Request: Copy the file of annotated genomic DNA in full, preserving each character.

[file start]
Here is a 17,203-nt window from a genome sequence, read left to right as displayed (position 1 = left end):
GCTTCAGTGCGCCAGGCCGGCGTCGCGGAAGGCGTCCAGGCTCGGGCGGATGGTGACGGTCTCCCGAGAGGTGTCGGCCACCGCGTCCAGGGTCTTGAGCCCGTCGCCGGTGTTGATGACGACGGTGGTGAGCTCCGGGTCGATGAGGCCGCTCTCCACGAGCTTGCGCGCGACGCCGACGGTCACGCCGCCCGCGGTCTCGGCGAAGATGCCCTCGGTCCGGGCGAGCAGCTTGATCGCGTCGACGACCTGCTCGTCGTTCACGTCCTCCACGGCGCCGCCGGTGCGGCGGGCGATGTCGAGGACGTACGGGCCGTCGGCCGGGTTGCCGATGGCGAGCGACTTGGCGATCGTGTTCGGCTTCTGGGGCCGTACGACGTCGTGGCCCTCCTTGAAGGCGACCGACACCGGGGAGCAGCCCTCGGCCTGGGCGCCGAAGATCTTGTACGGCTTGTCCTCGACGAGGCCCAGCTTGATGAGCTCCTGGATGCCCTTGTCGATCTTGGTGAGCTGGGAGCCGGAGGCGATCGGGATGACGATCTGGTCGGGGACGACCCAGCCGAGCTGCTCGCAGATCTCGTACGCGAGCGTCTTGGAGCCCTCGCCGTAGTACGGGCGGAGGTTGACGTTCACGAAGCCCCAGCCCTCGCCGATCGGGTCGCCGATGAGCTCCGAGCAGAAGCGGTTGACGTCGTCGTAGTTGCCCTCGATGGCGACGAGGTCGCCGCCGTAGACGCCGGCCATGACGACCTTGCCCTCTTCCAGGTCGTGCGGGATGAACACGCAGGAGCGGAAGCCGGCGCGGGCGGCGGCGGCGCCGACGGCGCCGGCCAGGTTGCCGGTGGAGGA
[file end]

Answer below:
Here is a 17,203-nt window from a genome sequence, read left to right as displayed (position 1 = left end):
GCTTCAGTGCGCCAGGCCGGCGTCGCGGAAGGCGTCCAGGCTCGGGCGGATGGTGACGGTCTCCCGAGAGGTGTCGGCCACCGCGTCCAGGGTCTTGAGCCCGTCGCCGGTGTTGATGACGACGGTGGTGAGCTCCGGGTCGATGAGGCCGCTCTCCACGAGCTTGCGCGCGACGCCGACGGTCACGCCGCCCGCGGTCTCGGCGAAGATGCCCTCGGTCCGGGCGAGCAGCTTGATCGCGTCGACGACCTGCTCGTCGTTCACGTCCTCCACGGCGCCGCCGGTGCGGCGGGCGATGTCGAGGACGTACGGGCCGTCGGCCGGGTTGCCGATGGCGAGCGACTTGGCGATCGTGTTCGGCTTCTGGGGCCGTACGACGTCGTGGCCCTCCTTGAAGGCGACCGACACCGGGGAGCAGCCCTCGGCCTGGGCGCCGAAGATCTTGTACGGCTTGTCCTCGACGAGGCCCAGCTTGATGAGCTCCTGGATGCCCTTGTCGATCTTGGTGAGCTGGGAGCCGGAGGCGATCGGGATGACGATCTGGTCGGGGACGACCCAGCCGAGCTGCTCGCAGATCTCGTACGCGAGCGTCTTGGAGCCCTCGCCGTAGTACGGGCGGAGGTTGACGTTCACGAAGCCCCAGCCCTCGCCGATCGGGTCGCCGATGAGCTCCGAGCAGAAGCGGTTGACGTCGTCGTAGTTGCCCTCGATGGCGACGAGGTCGCCGCCGTAGACGCCGGCCATGACGACCTTGCCCTCTTCCAGGTCGTGCGGGATGAACACGCAGGAGCGGAAGCCGGCGCGGGCGGCGGCGGCGCCGACGGCGCCGGCCAGGTTGCCGGTGGAGGA